• LOCAL
  • HOMEGROWN
  • EMPLOYEE-OWNED
  • GETTING MORE PEOPLE ON BIKES
  • SINCE 1922

FINDING GOOD ROUTES

Get out and explore

by Galen Mook

"Go explore and find that parallel route on a quiet road that goes past a pond — with a cupcake shop along the way!"

The most direct route isn’t always the fastest or the most enjoyable by bike. Some roads are just simply better than others. Most of us don’t like to tangle with buses, or bike lanes squeezed next to street parking. If you search, you will find roads that avoid the busy streets and terrible intersections. Go explore and find that parallel route on a quiet road that goes past a pond — with a cupcake shop along the way!

And streets are constantly changing. That's why when you're planning your route, consult multiple maps, including Google Maps which is pretty good at locating bike lanes, parks, and pathways. Local bike shops will have all sorts of suggestions too, including specific maps for types of biking. But don't just trust the maps. Get out and explore! Find those connectors and secret ways. If you're wary about changing up your routine, consider testing your route on a slow Sunday afternoon when you aren't stressed about arriving anywhere, and pay attention to things in the environment that may be an issue during busy commuter times; bus stops that will bring buses, freeway ramps that will bring cars, and look for potholes and construction projects to avoid.

You can also go multimodal:  Bicycle partway, and drive your car or take the T as part of your commute or trip. Most MBTA subway and commuter-rail stations have bicycle racks (free parking for bikes). In addition, you can park your car in a free parking lot and then bike to your final destination. You'll save money on parking your car, and you'll get a bike ride out the deal too!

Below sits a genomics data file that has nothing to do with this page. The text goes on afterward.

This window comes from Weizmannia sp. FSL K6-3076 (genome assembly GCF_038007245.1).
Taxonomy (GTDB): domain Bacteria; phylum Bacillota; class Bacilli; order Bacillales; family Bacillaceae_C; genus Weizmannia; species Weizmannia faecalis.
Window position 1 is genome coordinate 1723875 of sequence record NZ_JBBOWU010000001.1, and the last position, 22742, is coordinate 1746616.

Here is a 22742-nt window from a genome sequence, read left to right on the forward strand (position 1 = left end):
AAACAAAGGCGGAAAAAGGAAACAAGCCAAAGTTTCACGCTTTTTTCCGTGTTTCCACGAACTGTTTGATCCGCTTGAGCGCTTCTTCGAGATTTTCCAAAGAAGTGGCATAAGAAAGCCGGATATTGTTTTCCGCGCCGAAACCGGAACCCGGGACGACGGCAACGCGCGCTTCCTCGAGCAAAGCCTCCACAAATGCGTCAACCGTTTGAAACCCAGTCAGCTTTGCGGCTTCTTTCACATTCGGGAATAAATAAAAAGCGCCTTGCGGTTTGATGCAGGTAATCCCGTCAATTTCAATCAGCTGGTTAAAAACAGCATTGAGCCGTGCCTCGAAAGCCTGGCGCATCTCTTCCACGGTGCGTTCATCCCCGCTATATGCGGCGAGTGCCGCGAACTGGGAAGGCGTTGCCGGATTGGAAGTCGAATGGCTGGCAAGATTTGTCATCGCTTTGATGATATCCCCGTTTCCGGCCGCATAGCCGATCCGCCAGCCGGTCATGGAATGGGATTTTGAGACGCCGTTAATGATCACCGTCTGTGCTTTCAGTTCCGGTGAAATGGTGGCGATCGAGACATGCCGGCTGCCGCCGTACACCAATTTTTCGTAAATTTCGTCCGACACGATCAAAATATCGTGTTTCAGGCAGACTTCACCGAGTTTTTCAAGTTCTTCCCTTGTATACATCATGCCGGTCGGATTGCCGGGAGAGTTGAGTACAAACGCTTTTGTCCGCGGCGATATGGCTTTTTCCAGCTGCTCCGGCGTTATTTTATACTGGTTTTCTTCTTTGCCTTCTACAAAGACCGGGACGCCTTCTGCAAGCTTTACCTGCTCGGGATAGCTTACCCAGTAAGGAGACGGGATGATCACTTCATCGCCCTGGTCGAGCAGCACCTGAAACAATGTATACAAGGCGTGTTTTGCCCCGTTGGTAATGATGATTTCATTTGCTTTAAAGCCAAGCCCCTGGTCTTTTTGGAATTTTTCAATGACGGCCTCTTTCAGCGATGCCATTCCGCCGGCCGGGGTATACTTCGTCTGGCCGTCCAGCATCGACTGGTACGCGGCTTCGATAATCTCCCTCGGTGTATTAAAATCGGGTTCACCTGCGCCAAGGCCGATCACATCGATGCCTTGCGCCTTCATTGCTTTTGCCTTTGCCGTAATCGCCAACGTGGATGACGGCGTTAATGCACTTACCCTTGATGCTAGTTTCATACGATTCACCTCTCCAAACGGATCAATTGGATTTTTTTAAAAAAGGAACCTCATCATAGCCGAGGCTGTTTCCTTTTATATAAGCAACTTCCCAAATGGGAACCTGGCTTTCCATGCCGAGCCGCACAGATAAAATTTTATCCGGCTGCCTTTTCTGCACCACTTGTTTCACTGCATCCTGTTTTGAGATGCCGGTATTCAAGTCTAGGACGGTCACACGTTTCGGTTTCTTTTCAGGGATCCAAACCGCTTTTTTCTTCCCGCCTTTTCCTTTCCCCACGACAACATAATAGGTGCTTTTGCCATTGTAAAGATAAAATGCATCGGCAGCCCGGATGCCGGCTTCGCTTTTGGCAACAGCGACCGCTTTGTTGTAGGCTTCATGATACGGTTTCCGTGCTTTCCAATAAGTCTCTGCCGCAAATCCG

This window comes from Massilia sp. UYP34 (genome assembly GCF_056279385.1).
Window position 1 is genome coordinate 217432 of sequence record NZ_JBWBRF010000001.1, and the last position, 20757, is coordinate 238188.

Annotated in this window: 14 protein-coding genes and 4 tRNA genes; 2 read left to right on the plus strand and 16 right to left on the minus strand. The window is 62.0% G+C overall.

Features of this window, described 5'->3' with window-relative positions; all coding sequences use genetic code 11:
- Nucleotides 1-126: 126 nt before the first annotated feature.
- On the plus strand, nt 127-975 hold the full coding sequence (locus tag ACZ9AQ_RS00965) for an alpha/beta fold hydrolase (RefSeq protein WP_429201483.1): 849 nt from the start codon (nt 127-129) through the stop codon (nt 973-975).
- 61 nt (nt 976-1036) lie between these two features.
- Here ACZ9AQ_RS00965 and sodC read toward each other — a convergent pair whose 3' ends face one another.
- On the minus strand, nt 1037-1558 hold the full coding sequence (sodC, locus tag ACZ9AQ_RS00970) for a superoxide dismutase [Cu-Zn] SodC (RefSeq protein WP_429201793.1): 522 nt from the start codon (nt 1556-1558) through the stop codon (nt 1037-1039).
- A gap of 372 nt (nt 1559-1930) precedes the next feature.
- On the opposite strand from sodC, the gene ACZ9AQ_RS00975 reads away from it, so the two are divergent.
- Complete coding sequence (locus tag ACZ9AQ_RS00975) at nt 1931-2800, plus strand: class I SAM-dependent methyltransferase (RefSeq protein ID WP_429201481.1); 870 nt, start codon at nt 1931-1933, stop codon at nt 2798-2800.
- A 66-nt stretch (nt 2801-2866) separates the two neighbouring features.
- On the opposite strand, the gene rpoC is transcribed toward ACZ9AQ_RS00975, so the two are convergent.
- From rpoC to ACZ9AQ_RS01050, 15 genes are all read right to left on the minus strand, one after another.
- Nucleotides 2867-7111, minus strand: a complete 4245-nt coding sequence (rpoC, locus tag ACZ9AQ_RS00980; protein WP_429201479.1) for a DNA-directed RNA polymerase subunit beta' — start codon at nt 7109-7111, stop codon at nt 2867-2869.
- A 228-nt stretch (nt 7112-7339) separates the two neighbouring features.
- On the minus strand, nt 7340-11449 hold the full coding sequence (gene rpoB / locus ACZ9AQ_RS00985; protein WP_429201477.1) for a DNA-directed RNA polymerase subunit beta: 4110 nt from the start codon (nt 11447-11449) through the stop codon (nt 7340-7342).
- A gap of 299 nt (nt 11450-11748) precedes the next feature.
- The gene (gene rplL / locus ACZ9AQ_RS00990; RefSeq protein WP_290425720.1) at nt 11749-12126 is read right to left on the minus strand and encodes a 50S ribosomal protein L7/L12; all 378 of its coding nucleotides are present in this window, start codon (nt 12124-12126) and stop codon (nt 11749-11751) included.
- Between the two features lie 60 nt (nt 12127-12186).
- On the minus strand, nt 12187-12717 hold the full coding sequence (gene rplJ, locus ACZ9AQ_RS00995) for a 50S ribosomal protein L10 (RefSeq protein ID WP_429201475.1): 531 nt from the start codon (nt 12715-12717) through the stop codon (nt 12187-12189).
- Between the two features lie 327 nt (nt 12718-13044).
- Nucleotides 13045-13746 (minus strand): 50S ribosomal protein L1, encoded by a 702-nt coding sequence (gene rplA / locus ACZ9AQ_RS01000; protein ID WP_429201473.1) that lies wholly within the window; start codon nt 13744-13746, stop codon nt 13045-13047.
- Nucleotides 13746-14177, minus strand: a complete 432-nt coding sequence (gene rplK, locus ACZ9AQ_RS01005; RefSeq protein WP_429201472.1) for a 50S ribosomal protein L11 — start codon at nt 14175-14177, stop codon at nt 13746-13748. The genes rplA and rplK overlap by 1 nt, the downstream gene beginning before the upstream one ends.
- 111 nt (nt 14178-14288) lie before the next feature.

We have a long list of rail-trails and pathways in Massachusetts, so with a bit of research you can find a low-stress route that will have you arriving with a smile, instead of being full of adrenaline from early morning close-calls!  You can always check out LANDRYS.COM for places to ride, and feel free to find your own path.


Bike-route mapping resources

  • Google Maps:  Click on bike icon to set your method of transportation and see recommended cycling directions.
  • Boston Bike Map:  Free map published by Boston Bikes.
  • Rubel BikeMaps:  Printed bike maps of Boston area and Massachusetts, available for sale in Landry's stores.
  • Blue Bikes Station Map:  Bike-sharing system in metro-Boston (formerly Hubway). 

Everyday Biking Tips
by Galen Mook

Galen Mook formerly worked in Landry's marketing department, and he is now MassBike's executive director. Galen is a year-round bike commuter, experienced cycling instructor, and community advocate for better bicycling.

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